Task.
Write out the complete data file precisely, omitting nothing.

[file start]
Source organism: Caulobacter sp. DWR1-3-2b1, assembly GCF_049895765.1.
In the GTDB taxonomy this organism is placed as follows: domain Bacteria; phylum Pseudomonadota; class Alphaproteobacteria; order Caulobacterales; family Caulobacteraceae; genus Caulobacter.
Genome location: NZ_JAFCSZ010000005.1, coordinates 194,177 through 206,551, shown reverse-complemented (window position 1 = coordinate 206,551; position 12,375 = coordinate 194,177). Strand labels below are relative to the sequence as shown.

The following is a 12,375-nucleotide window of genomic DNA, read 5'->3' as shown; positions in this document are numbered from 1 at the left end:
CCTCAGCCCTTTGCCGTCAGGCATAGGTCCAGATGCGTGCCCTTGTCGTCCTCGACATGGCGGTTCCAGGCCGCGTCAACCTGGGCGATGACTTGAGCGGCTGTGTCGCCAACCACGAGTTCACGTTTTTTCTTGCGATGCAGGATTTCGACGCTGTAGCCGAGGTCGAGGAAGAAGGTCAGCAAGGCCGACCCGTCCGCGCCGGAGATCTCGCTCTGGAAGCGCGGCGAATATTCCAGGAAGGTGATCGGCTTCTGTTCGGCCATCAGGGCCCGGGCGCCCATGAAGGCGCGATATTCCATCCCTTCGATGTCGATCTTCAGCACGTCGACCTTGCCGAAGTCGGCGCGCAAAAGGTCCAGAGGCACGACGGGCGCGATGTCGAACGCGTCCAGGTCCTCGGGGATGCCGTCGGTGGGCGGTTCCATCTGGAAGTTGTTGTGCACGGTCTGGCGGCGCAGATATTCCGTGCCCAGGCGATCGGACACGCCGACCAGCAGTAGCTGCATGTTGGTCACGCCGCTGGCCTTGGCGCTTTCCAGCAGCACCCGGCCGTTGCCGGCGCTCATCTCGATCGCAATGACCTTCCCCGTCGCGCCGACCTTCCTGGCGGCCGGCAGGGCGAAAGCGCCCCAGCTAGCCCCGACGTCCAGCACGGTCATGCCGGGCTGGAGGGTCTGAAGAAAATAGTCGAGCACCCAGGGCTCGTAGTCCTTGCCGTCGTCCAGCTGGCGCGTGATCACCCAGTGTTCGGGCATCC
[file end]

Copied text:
Source organism: Caulobacter sp. DWR1-3-2b1, assembly GCF_049895765.1.
In the GTDB taxonomy this organism is placed as follows: domain Bacteria; phylum Pseudomonadota; class Alphaproteobacteria; order Caulobacterales; family Caulobacteraceae; genus Caulobacter.
Genome location: NZ_JAFCSZ010000005.1, coordinates 194,177 through 206,551, shown reverse-complemented (window position 1 = coordinate 206,551; position 12,375 = coordinate 194,177). Strand labels below are relative to the sequence as shown.

The following is a 12,375-nucleotide window of genomic DNA, read 5'->3' as shown; positions in this document are numbered from 1 at the left end:
CCTCAGCCCTTTGCCGTCAGGCATAGGTCCAGATGCGTGCCCTTGTCGTCCTCGACATGGCGGTTCCAGGCCGCGTCAACCTGGGCGATGACTTGAGCGGCTGTGTCGCCAACCACGAGTTCACGTTTTTTCTTGCGATGCAGGATTTCGACGCTGTAGCCGAGGTCGAGGAAGAAGGTCAGCAAGGCCGACCCGTCCGCGCCGGAGATCTCGCTCTGGAAGCGCGGCGAATATTCCAGGAAGGTGATCGGCTTCTGTTCGGCCATCAGGGCCCGGGCGCCCATGAAGGCGCGATATTCCATCCCTTCGATGTCGATCTTCAGCACGTCGACCTTGCCGAAGTCGGCGCGCAAAAGGTCCAGAGGCACGACGGGCGCGATGTCGAACGCGTCCAGGTCCTCGGGGATGCCGTCGGTGGGCGGTTCCATCTGGAAGTTGTTGTGCACGGTCTGGCGGCGCAGATATTCCGTGCCCAGGCGATCGGACACGCCGACCAGCAGTAGCTGCATGTTGGTCACGCCGCTGGCCTTGGCGCTTTCCAGCAGCACCCGGCCGTTGCCGGCGCTCATCTCGATCGCAATGACCTTCCCCGTCGCGCCGACCTTCCTGGCGGCCGGCAGGGCGAAAGCGCCCCAGCTAGCCCCGACGTCCAGCACGGTCATGCCGGGCTGGAGGGTCTGAAGAAAATAGTCGAGCACCCAGGGCTCGTAGTCCTTGCCGTCGTCCAGCTGGCGCGTGATCACCCAGTGTTCGGGCATCC